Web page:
Decision to deny tangi exemptions for some of Sean Wainui's whānau defended

Source: 1News

The Government has denied there is a pākehā lens in failing to provide travel exemptions for some of rugby player Sean Wainui’s whānau to travel out of Auckland for his tangihanga.

HAMILTON, NEW ZEALAND - JUNE 24: Chiefs Sean Wainui poses for a portrait during a Chiefs Super Rugby training session at Ruakura Research Centre on June 24, 2020 in Hamilton, New Zealand. (Photo by Michael Bradley/Getty Images)

The 25-year-old Chiefs, Bay of Plenty and Māori All Blacks star died following a car crash in McLaren Falls, near Tauranga, on Monday. He left behind a wife and two young children.

"This has been one of the hardest things throughout Covid-19 … It is a truly difficult area for both those who give us advice about how exemptions are granted and the Government in terms of the rules that we set," Deputy Prime Minister Grant Robertson told reporters at the daily Covid-19 update on Thursday.

He said while there have been "people who tragically have missed out on attending tangi and funerals and it is very, very hard", there are difficulties around minimising risk during events "where people find it extremely difficult to socially or physically distance".

Robertson added that while the Ministry of Health have looked into ways to help facilitate people attending funeral and tangihanga under the current alert level and border restrictions, it is "challenged by the concept of tangihanga because tangihanga implicitly involves a wider group of people".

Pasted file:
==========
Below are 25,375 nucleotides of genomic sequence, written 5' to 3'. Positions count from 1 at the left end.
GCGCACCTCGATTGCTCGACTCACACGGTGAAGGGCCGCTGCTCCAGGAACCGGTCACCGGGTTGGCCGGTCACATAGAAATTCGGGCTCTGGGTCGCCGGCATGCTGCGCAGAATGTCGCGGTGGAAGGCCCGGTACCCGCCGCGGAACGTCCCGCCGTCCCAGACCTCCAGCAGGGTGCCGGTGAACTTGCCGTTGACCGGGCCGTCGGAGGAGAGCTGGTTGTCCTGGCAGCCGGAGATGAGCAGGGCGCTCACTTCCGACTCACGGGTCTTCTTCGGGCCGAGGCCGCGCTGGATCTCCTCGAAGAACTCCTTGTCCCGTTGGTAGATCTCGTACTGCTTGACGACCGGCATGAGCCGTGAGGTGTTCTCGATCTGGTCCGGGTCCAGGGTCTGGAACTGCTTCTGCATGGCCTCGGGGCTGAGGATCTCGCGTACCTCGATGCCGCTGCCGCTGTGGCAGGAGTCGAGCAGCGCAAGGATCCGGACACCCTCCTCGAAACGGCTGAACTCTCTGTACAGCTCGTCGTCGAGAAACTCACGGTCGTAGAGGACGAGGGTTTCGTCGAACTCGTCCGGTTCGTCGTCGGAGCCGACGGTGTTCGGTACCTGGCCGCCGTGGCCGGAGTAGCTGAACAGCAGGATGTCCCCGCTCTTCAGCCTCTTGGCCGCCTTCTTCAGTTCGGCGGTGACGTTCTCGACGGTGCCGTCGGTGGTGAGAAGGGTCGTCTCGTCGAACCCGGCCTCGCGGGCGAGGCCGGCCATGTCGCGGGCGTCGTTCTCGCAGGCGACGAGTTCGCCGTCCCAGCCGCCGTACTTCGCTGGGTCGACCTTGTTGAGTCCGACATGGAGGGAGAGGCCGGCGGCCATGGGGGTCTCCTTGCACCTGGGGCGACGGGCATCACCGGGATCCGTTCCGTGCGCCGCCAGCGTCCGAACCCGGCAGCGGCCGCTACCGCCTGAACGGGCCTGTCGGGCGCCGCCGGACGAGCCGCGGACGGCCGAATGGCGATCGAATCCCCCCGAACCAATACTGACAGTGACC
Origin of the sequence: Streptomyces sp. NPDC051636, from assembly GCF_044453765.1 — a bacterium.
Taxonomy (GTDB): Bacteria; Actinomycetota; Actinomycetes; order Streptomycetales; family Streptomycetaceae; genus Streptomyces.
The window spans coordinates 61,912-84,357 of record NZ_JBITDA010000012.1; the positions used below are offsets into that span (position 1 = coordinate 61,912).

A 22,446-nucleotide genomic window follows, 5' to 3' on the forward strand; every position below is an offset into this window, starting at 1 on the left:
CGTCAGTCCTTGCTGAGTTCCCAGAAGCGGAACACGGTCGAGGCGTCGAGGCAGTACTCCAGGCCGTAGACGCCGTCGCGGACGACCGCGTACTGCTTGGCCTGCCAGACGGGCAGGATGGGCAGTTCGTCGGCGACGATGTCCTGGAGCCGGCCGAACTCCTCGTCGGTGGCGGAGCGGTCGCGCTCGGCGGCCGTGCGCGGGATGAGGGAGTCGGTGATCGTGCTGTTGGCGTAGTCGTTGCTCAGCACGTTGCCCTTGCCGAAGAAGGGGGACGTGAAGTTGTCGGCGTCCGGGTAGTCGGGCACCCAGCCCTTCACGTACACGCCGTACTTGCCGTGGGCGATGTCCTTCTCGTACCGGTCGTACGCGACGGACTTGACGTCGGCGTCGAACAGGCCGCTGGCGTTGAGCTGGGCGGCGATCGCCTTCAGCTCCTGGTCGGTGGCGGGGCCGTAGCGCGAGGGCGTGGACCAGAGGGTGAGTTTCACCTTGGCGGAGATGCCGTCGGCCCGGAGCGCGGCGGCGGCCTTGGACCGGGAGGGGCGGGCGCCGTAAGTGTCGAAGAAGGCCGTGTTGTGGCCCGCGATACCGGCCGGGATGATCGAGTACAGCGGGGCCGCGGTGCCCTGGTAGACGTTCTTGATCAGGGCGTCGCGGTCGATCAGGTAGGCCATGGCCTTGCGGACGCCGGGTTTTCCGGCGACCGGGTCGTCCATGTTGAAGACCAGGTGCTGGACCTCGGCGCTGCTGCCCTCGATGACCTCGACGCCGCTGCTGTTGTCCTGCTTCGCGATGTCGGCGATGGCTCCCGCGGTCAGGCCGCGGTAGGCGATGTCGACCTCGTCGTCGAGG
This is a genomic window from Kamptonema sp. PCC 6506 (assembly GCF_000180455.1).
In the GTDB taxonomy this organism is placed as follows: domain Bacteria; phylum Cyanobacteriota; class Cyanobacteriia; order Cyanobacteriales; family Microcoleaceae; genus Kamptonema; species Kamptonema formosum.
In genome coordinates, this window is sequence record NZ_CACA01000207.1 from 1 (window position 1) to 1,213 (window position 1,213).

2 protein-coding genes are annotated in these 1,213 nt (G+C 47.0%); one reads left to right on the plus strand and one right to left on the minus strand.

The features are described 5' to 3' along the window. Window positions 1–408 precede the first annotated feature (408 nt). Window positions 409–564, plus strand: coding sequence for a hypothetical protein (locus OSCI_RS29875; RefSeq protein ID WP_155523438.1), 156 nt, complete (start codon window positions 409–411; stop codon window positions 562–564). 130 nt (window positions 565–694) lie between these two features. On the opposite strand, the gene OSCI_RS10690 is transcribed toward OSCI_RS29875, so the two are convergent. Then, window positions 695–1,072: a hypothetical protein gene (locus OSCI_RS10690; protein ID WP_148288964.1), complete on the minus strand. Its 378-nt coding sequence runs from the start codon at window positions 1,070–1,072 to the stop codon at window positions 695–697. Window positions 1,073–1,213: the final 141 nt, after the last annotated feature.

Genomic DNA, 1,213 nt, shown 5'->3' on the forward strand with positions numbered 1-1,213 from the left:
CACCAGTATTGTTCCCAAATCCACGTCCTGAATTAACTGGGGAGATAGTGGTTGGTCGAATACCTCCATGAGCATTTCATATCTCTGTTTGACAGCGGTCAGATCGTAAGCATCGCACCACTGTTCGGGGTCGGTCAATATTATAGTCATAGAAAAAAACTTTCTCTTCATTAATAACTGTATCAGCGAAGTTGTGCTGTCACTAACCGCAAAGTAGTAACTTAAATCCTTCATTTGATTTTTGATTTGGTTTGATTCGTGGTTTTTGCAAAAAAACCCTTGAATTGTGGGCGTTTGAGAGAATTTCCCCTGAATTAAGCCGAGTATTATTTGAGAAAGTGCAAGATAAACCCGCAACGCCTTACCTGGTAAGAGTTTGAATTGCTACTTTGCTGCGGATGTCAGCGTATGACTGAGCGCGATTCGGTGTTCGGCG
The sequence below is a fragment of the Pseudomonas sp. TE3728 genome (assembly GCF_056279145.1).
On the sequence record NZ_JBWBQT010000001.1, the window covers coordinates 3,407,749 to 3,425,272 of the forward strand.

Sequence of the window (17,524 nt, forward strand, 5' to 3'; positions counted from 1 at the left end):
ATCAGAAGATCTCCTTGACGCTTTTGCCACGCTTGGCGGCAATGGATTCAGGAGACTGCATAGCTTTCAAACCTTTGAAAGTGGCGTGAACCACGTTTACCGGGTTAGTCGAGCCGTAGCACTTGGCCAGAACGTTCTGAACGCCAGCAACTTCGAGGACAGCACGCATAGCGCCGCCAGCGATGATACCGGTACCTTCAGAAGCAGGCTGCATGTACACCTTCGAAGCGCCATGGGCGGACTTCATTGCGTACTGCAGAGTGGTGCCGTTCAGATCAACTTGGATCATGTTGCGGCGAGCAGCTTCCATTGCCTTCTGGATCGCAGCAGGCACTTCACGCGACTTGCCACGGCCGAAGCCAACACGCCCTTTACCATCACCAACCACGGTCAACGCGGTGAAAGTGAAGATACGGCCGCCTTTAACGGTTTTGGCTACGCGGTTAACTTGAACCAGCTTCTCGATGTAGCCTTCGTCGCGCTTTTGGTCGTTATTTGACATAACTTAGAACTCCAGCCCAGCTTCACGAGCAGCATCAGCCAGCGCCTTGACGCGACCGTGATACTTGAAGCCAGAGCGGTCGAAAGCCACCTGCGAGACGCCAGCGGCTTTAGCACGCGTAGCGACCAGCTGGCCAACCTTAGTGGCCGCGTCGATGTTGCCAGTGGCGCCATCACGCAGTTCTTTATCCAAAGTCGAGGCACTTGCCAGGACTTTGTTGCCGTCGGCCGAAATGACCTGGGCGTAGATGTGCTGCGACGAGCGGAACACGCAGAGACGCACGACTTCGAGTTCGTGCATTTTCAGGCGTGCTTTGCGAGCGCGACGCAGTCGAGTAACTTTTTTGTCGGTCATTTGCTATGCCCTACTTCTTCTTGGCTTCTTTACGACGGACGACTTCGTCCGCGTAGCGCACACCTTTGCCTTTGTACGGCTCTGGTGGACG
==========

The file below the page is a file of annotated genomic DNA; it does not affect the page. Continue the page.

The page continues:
"We try to manage it sensitively but many, many people have unfortunately had to [miss out]."

Director-General of Health Dr Ashley Bloomfield added that the team "looks at every application on its merits", noting that health officials have "extended the criteria" to allow some extended family members to attend tangihanga and funerals.

Robertson denied that the Government was failing to take cultural factors into account.

"In the end, there will always be a limit to numbers and that is the issue that we are dealing with.

"My heart goes out to this whānau and to all of the others who have been through this. It is, without doubt, one of the most difficult areas of managing Covid-19.

"We try to do it sensitively, we try to do it safely and I’m sure the Ministry [of Health] and others would have been assessing any application that way."